Wednesday, November 30, 2011

Rebellion (L’ordre et la morale) Soundtrack [2011]


In Mathieu Kassovitz's Rebellion, France's elite police intervention force GIGN get their second big-screen outing this year, following Julien Leclercq's hijack drama The Assault. But where the earlier film cut promptly to the chase, this is the story of a hostage-taking negotiation undermined by political scheming, requiring lengthy exposition before finally erupting into action. It feels over-researched and under-dramatized. It is also overlong. It will be a hard sell even in France, let alone in other territories.
Like Assault, Rebellion is an account of a real-life hostage drama. When a group of separatist rebels in France's New Caledonia territory in the South Pacific seize 30 gendarmes, specialist negotiator Philippe Legorjus, played by Kassovitz himself, is called in at the head of a seven-man GIGN unit to defuse the crisis. He and his men are in turn are taken hostage but the rebels release him to allow him to serve as mediator between the army chiefs who are planning an assault and the rebel leader Alphonse Dianou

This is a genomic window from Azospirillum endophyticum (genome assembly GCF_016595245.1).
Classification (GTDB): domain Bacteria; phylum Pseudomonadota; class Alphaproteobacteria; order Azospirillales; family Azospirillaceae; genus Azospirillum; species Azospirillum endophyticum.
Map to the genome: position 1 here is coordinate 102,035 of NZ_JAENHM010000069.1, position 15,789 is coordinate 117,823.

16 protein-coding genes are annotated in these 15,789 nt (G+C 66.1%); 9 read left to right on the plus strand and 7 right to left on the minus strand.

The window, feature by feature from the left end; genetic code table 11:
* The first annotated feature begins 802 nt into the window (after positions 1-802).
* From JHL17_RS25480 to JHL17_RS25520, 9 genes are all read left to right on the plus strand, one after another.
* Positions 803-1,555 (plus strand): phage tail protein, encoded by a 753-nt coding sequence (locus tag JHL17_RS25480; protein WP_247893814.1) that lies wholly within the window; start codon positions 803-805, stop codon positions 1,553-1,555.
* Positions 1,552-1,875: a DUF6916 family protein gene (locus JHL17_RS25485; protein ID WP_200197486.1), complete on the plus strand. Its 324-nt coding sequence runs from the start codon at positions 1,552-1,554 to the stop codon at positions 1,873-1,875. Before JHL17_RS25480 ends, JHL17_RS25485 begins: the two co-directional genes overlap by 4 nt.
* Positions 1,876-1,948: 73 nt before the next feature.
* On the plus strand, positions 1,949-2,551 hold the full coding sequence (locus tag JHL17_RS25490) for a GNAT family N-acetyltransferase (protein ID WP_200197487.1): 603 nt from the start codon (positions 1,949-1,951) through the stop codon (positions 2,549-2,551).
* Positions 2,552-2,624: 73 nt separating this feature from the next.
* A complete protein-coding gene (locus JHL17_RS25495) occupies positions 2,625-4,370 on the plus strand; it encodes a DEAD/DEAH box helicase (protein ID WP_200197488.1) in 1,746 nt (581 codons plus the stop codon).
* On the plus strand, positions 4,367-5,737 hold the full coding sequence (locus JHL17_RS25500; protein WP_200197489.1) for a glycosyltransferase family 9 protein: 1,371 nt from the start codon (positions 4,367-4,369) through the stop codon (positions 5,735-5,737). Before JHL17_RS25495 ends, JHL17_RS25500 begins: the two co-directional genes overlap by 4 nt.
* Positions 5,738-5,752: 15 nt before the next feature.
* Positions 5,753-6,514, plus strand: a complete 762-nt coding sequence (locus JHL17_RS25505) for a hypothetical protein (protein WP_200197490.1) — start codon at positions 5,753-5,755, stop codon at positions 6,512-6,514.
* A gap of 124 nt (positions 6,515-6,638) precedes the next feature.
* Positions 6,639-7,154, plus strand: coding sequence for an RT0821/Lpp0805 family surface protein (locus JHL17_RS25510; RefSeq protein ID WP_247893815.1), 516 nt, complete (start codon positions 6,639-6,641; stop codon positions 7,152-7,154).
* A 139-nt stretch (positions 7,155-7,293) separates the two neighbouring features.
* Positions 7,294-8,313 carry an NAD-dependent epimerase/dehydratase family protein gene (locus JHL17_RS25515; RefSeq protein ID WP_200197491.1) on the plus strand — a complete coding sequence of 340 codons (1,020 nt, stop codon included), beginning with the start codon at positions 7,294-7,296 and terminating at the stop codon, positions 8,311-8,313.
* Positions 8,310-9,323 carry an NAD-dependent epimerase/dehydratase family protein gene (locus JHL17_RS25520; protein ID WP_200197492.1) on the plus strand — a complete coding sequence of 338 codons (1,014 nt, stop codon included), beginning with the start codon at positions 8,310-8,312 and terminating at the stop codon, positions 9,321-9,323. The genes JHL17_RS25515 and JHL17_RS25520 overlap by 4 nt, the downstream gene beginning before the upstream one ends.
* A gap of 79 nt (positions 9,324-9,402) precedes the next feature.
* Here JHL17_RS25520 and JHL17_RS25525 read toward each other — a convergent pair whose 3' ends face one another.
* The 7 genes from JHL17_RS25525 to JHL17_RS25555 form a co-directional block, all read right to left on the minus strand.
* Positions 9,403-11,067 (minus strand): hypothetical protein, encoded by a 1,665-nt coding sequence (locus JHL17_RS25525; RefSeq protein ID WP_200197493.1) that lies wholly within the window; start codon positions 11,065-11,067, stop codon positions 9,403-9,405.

Labelzero has released a soundtrack album for the Rebellion. The album includes the original score by composer Klaus Badelt. The composer collaborated with French industrial percussion band Les Tambours du Bronx on the music for the film. The soundtrack is available digitally on Klaus Badelt’s official website and can be purchased for the price of your choice. Rebellion is co-written and directed by Mathieu Kassovitz and also stars in the film alongside Sylvie Testud and Philippe Torreton. The movie was released in France this past weekend and is currently awaiting a domestic release date. To learn more about the film, visit the official movie website.

Here’s the album track list:

1. Beginning Of The Day (1:23)
2. Flying (2:23)
3. Journey To Jungle (2:47)
4. Reached The Beach (1:13)
5. Attack (2:34)
6. Barbarie (2:28)
7. Captured (1:49)
8. Fan (1:00)
9. Busted (2:23)
10. Pre-Attack (3:36)
11. Big Attack (7:50)
12. Aftermath (5:02)


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